Making sure your bowing is synchronised.
Respect Bro. Apparently, that’s very ‘now’ and well-meaning, showing suitable deference for someone (or something) – like your bud’s new iPod (Use: Strictly amongst friendly males, otherwise might be misconstrued).
Last weekend I was sat in the middle of the Violin section of my local Symphony Orchestra playing pieces by Tchaikovsky, Walton and Dvorak. If you’ve ever been to watch an Orchestra at a live event you’ll know there are some rather fun and somewhat antiquated elements of etiquette to understand, such as not clapping between movements (you have to wait to the end of the whole piece), clapping at the end of the concert while the conductor walks out and back in again a few times, and so on. I’ve grown up playing in orchestras so it’s second nature for me, but I remember chatting with a friend that came to a concert I was playing in for the first time about her embarrassment at being “one of the few who clapped” after the first movement of a concerto.
One of the curiosities is that after the entire orchestra has assembled ready to start there are two of their number missing; the Conductor and the Leader (also known as the Concertmaster or the First Chair). The Leader is the violinist who is the leader of the first violin section and is second-in-command of the orchestra, and receives a clap all of their own as a mark of respect, in addition to the conductor and any soloists that may be performing.
Among the other duties that the Leader has is to decide on the bowing to be used throughout the performance, and during rehearsals, you can see the other violinists marking their music to reflect the bowing the Leader has decided to use. The benefits of consistent bowing are both musical and visual; somehow it looks so much more professional when all of the bows are going in the same direction at the same time.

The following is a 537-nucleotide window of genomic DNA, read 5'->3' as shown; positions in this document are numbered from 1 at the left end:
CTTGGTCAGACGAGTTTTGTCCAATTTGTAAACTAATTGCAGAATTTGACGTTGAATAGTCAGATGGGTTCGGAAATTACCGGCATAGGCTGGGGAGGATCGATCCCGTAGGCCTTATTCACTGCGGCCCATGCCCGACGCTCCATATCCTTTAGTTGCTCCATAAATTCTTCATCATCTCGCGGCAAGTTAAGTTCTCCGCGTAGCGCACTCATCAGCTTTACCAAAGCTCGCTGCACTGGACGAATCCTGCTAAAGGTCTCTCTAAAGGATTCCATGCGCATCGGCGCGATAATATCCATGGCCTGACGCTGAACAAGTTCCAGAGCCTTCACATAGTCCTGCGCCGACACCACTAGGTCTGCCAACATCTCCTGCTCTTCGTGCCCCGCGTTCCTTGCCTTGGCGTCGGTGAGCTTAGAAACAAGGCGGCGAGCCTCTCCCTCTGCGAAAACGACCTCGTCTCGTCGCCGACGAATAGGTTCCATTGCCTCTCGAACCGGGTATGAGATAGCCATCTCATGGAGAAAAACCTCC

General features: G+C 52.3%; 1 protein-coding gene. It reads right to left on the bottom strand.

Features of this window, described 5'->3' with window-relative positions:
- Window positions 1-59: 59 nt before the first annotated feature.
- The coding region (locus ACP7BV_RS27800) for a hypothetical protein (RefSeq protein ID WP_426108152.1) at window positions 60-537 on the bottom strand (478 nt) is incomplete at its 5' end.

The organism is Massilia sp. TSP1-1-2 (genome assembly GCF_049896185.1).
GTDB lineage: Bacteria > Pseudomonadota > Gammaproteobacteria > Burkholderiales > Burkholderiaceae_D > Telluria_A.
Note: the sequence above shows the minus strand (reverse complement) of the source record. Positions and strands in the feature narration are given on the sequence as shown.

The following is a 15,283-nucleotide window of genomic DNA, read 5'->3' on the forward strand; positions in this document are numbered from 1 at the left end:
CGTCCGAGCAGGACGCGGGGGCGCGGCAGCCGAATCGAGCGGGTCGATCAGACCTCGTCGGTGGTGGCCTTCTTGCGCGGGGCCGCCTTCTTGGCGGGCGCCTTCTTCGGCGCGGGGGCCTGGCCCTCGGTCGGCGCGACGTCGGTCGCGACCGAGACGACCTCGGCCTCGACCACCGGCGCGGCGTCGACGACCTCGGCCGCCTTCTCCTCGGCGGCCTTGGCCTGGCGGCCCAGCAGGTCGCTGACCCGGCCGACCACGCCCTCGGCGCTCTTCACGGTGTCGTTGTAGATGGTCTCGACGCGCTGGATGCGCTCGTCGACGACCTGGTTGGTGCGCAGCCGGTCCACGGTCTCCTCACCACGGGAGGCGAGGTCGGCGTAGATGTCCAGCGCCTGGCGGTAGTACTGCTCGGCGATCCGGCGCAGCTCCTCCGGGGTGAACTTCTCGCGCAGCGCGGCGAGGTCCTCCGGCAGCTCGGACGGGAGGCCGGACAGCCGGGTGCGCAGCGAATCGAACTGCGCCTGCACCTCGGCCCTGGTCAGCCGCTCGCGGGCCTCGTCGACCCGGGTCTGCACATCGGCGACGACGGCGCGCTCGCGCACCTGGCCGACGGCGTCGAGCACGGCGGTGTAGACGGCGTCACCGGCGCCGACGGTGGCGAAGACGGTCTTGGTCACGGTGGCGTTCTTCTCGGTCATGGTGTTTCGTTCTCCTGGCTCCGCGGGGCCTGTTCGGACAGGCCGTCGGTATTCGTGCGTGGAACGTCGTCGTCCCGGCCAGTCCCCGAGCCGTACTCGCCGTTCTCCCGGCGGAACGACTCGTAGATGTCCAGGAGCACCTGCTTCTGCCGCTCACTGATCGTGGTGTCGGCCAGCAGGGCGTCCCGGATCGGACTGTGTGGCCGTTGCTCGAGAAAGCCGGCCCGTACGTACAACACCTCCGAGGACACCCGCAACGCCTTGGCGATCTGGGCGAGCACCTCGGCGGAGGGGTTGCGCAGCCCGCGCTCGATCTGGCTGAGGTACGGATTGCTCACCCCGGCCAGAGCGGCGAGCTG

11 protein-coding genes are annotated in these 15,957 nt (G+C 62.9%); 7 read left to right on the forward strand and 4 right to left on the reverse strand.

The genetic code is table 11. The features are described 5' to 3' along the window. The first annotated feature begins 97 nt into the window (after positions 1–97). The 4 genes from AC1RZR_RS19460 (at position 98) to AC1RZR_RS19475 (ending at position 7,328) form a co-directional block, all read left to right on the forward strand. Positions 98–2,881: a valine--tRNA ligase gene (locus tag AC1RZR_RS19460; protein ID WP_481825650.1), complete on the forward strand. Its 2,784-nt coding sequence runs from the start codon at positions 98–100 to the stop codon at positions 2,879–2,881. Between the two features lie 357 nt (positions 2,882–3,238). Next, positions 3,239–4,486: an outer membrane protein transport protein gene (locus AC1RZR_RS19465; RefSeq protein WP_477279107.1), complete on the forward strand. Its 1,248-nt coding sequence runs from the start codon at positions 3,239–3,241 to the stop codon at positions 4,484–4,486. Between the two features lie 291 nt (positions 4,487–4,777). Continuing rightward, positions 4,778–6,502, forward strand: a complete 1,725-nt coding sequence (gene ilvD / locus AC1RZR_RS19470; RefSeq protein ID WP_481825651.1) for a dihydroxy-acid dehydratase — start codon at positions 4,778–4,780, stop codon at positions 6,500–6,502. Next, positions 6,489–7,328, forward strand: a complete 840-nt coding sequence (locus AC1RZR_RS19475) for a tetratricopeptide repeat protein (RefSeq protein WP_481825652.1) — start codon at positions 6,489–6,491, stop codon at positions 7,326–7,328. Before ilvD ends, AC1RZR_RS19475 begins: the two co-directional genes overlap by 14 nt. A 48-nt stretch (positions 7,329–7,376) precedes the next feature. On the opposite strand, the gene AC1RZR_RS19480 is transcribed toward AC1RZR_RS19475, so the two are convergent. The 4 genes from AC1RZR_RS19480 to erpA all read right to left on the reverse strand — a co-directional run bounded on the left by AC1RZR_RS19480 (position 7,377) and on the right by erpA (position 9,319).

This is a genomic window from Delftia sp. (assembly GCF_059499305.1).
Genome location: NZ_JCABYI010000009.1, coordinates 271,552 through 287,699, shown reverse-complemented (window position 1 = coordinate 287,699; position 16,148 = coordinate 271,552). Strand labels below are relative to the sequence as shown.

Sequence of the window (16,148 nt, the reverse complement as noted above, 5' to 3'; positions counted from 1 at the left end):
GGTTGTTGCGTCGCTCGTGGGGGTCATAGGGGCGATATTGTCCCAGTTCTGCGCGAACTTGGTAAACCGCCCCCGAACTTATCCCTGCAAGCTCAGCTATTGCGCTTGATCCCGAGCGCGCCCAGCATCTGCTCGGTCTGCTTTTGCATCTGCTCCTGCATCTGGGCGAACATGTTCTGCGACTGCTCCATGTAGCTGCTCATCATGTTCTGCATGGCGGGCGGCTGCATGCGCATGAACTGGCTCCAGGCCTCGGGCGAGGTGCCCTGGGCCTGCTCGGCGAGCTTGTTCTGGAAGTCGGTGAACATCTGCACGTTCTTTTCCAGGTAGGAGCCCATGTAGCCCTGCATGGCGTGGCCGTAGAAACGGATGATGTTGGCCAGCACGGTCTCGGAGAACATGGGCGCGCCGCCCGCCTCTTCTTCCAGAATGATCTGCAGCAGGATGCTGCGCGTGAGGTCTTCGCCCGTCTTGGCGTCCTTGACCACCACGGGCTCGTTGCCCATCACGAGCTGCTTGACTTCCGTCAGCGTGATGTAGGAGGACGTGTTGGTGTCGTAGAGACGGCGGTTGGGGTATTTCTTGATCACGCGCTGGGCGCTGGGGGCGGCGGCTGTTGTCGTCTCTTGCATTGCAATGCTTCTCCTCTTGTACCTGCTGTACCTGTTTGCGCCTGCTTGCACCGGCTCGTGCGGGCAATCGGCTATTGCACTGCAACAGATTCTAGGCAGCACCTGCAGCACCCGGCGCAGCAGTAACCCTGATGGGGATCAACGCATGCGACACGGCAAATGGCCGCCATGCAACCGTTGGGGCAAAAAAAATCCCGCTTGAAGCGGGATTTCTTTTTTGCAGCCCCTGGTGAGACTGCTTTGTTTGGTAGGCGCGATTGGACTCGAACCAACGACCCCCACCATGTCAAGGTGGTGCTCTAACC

I know that in one particularly tricky and exposed passage that we were playing in the first violins last weekend the Leader was the only one actually playing the right notes, and she sure did earn our respect and gratitude right there! Generally, respect is something that takes a long time to earn, and unfortunately much less time to lose.
Tony Blair was the Prime Minister of the UK from May 1997 to June 2007 and came to power after the Labour Party won the general election with a landslide victory which was the largest in its history. He gained such respect in his premiership that as early as September 1997 he received a public approval rating of 93%.
“A Leader does not deserve the name unless he is willing occasionally to stand alone”
~ Henry Kissinger
As Prime Minister, Blair had to face many challenges during his premiership, and one, in particular, has had quite a significant impact on his reputation and the respect that he holds today in the eyes of many of the British people. In 2003 he decided to take the UK into a war in Iraq alongside the US then led by President George W Bush, in support of the War on Terror in response to the attack on the World Trade Centre in 2001. He stood by his promise that “we here in Britain stand shoulder to shoulder with our American friends”, and his decision came to define the remainder of his premiership, and has pursued him to this day.